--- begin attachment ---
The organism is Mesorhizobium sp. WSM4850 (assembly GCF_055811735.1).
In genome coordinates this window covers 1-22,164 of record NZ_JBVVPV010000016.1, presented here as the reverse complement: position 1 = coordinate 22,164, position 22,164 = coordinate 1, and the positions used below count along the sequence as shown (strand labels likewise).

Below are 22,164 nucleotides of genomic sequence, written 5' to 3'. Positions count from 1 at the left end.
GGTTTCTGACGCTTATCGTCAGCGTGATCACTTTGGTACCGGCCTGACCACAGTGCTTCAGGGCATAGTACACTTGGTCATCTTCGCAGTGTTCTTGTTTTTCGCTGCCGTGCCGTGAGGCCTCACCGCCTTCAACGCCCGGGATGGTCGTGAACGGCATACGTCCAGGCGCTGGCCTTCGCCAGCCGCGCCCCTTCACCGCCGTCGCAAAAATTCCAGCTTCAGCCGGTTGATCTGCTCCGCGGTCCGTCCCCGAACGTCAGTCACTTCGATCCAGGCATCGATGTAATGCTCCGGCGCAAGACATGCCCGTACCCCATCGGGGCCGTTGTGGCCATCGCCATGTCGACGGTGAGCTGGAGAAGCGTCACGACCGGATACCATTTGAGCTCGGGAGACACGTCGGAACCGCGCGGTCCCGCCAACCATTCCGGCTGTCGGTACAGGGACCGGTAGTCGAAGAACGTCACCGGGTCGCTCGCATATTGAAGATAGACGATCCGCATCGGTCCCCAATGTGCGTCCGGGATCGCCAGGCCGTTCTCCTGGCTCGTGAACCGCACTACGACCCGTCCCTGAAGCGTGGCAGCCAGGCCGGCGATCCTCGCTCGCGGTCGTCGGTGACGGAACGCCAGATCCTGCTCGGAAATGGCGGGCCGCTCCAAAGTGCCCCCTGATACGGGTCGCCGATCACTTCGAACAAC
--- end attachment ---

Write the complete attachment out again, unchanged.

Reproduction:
The organism is Mesorhizobium sp. WSM4850 (assembly GCF_055811735.1).
In genome coordinates this window covers 1-22,164 of record NZ_JBVVPV010000016.1, presented here as the reverse complement: position 1 = coordinate 22,164, position 22,164 = coordinate 1, and the positions used below count along the sequence as shown (strand labels likewise).

Below are 22,164 nucleotides of genomic sequence, written 5' to 3'. Positions count from 1 at the left end.
GGTTTCTGACGCTTATCGTCAGCGTGATCACTTTGGTACCGGCCTGACCACAGTGCTTCAGGGCATAGTACACTTGGTCATCTTCGCAGTGTTCTTGTTTTTCGCTGCCGTGCCGTGAGGCCTCACCGCCTTCAACGCCCGGGATGGTCGTGAACGGCATACGTCCAGGCGCTGGCCTTCGCCAGCCGCGCCCCTTCACCGCCGTCGCAAAAATTCCAGCTTCAGCCGGTTGATCTGCTCCGCGGTCCGTCCCCGAACGTCAGTCACTTCGATCCAGGCATCGATGTAATGCTCCGGCGCAAGACATGCCCGTACCCCATCGGGGCCGTTGTGGCCATCGCCATGTCGACGGTGAGCTGGAGAAGCGTCACGACCGGATACCATTTGAGCTCGGGAGACACGTCGGAACCGCGCGGTCCCGCCAACCATTCCGGCTGTCGGTACAGGGACCGGTAGTCGAAGAACGTCACCGGGTCGCTCGCATATTGAAGATAGACGATCCGCATCGGTCCCCAATGTGCGTCCGGGATCGCCAGGCCGTTCTCCTGGCTCGTGAACCGCACTACGACCCGTCCCTGAAGCGTGGCAGCCAGGCCGGCGATCCTCGCTCGCGGTCGTCGGTGACGGAACGCCAGATCCTGCTCGGAAATGGCGGGCCGCTCCAAAGTGCCCCCTGATACGGGTCGCCGATCACTTCGAACAAC